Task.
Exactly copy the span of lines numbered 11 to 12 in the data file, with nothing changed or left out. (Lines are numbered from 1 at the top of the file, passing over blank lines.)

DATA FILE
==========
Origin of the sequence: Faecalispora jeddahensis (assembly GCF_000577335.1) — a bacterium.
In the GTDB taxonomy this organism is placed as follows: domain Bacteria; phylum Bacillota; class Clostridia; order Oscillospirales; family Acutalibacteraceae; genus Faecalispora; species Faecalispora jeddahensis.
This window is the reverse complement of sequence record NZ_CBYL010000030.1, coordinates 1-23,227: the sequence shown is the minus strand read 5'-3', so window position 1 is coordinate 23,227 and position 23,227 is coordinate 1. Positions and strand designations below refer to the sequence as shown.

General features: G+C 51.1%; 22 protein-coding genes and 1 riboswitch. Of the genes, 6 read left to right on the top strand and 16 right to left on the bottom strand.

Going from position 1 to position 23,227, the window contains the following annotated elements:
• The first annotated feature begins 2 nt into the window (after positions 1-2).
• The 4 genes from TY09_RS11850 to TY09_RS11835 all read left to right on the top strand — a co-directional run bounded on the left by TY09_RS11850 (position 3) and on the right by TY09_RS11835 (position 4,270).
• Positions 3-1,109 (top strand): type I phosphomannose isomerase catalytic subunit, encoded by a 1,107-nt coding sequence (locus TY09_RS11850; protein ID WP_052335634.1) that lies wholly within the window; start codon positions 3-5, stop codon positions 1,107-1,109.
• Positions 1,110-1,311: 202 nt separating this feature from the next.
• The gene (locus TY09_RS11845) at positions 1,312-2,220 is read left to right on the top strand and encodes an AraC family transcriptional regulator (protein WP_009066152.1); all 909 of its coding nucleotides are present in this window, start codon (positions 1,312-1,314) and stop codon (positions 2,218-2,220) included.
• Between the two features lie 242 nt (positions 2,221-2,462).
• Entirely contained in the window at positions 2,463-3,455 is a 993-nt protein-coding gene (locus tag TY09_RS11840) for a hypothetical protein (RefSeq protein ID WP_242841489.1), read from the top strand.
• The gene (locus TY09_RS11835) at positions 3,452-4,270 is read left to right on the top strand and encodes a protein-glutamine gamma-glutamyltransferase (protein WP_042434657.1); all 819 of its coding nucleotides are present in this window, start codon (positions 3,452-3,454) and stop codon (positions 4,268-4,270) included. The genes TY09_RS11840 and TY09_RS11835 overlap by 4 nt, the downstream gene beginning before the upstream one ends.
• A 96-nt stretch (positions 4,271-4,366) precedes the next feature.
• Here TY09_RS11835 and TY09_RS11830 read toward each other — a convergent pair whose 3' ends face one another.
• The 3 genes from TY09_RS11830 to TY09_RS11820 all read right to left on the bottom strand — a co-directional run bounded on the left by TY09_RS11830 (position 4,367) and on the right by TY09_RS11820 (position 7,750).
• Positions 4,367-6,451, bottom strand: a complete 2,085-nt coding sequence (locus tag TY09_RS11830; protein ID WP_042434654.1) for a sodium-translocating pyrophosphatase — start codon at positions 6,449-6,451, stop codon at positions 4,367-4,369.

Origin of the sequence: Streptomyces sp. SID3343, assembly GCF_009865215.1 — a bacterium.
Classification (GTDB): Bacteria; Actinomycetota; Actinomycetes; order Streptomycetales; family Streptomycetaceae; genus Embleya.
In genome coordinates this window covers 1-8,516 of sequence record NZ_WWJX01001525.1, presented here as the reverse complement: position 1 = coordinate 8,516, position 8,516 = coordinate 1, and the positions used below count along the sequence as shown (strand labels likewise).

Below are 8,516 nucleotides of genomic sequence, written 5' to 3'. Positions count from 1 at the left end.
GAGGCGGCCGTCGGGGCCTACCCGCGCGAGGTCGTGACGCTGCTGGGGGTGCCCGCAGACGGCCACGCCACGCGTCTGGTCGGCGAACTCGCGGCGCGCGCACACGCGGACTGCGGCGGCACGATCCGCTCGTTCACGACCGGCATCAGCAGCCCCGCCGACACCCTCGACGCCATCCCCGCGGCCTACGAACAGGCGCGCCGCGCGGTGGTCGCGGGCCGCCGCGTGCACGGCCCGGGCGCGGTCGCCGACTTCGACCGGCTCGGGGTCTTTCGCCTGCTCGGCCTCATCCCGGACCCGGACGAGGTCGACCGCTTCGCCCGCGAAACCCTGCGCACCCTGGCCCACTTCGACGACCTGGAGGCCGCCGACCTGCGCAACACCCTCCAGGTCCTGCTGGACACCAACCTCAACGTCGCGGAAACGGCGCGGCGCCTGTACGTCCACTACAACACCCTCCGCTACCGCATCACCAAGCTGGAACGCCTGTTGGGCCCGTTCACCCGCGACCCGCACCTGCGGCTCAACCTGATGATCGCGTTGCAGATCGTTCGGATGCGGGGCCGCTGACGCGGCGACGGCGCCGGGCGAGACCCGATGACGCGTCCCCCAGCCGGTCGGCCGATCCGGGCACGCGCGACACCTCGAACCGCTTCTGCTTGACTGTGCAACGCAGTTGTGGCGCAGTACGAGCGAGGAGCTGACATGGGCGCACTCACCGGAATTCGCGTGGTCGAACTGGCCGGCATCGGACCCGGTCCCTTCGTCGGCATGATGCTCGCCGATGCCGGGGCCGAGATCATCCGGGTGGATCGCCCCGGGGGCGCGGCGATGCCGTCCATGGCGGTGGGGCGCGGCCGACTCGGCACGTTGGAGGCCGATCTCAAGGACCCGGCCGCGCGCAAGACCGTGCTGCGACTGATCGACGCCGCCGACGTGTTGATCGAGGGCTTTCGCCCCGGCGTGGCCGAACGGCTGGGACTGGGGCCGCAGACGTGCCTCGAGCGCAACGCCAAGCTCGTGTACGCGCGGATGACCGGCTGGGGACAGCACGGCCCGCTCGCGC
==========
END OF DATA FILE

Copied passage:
• Between the two features lie 242 nt (positions 2,221-2,462).
• Entirely contained in the window at positions 2,463-3,455 is a 993-nt protein-coding gene (locus tag TY09_RS11840) for a hypothetical protein (RefSeq protein ID WP_242841489.1), read from the top strand.